The Valles Caldera Trust contends that those facilities, abandoned by Unocal years ago, have reverted to the surface estate and belong to the trust. GeoProducts holds the lease on about 12.5% of the mineral rights beneath the caldera. Senators Pete Domenici (R-NM) and Jeff Bingaman (D-NM) introduced legislation to resolve the conflict late last year that was approved by the Senate but never went to a vote in the House (Source: "Caldera Case Now in Fed Court" by Adam Rankin, Albuquerque Journal, 8 April 2005).

  • Governor Bill Richardson signed House Bill 32, the Energy Efficiency and Renewable Energy Bonding Act, on 5 April 2005. HB 32 establishes up to $20 million in bonds to finance energy efficiency and renewable energy improvements in public buildings. Projects financed with the bonds will be paid back to the bonding authority using the savings on energy bills. The bonds will be applied to state buildings and school district buildings, and the projects will include most energy efficiency measures and any type of renewable energy system, as well as energy recovery and combined heat and power systems. The bill—the first state-level measure of its kind in the nation—follows the lead of a similar bonding authority established in San Francisco, California, in 2001 (Source: "New Mexico Bills to Encourage Efficiency and Renewable Energy," EERE Network News, 13 April 2005).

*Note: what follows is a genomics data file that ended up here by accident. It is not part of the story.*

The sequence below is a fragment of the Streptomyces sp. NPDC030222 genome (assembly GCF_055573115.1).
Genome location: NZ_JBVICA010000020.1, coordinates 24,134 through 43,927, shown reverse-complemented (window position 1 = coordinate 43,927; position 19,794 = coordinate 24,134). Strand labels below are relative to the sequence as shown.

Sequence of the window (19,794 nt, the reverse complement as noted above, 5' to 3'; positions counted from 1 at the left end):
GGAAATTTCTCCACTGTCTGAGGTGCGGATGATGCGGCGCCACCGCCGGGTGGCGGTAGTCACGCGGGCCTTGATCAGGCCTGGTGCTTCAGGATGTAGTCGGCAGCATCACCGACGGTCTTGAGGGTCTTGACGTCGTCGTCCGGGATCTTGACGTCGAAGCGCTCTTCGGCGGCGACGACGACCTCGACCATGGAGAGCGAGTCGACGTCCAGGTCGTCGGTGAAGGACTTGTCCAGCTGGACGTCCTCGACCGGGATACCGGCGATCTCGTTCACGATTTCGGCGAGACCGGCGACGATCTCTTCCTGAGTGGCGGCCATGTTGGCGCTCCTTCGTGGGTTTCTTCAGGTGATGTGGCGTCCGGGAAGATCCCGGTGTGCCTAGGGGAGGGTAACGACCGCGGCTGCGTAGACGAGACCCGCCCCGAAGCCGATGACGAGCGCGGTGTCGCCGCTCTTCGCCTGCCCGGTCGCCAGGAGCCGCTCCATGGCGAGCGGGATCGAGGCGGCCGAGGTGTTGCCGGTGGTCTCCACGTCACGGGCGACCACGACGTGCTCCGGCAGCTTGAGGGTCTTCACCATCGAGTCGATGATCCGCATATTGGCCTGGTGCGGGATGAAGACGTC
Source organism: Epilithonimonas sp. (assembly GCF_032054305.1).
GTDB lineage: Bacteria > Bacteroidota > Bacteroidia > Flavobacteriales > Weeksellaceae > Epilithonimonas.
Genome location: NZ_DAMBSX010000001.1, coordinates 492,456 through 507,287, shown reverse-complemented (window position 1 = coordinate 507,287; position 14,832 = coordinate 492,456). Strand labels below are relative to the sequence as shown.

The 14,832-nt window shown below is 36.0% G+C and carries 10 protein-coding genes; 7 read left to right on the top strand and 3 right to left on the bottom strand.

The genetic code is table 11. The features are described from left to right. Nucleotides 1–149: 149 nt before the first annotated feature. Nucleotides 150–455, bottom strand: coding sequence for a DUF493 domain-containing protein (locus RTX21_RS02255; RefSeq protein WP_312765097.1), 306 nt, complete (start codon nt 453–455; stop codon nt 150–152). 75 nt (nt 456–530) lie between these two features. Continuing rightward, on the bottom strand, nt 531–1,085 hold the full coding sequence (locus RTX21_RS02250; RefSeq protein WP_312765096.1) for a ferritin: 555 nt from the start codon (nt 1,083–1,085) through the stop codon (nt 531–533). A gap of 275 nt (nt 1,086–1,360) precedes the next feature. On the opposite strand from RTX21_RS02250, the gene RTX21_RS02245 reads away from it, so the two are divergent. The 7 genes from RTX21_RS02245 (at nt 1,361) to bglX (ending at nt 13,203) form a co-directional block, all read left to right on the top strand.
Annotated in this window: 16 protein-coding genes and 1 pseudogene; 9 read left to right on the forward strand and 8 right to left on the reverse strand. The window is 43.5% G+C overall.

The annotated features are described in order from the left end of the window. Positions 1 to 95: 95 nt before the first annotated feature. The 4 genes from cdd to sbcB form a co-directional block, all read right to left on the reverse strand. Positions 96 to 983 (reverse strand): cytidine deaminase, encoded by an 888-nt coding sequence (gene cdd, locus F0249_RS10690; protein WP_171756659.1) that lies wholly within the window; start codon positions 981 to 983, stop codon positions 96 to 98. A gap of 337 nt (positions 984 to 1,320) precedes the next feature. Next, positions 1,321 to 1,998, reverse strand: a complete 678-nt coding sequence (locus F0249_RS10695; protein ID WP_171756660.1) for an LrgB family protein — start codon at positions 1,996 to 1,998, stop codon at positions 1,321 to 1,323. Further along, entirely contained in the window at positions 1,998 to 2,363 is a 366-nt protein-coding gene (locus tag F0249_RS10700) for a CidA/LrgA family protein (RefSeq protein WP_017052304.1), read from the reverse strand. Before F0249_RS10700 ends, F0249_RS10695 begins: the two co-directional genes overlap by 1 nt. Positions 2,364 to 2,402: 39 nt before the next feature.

• Sandia National Laboratories researchers Joe Henfling, Randy Normann, and David Chavira have developed sensors that can be placed in hotter and higher-pressure underground environments than previous instruments, allowing geologists to make more precise measurements of subterranean conditions before and after large earthquakes occur. The researchers hope that the new sensors will provide geologists with a better understanding of earthquake-related phenomena and possibly provide more sensitive measurements of warning signs for large earthquakes such as the devastating 9.0 magnitude earthquake that took place near Sumatra on 26 December 2004.

    At New Mexico Tech in Socorro, geophysicist Harold Tobin is also considering a deeper and hotter regime for the placement of Sandia's geothermal tools. "We are still in the planning stages, but in about a year and a half we are going to start a big drilling project to bore into a tectonic feature similar to the one where the Sumatra earthquake occurred," says Tobin. The site is off the coast of Japan in the Nankai Trough Seismogenic Zone where some of the largest earthquakes have occurred.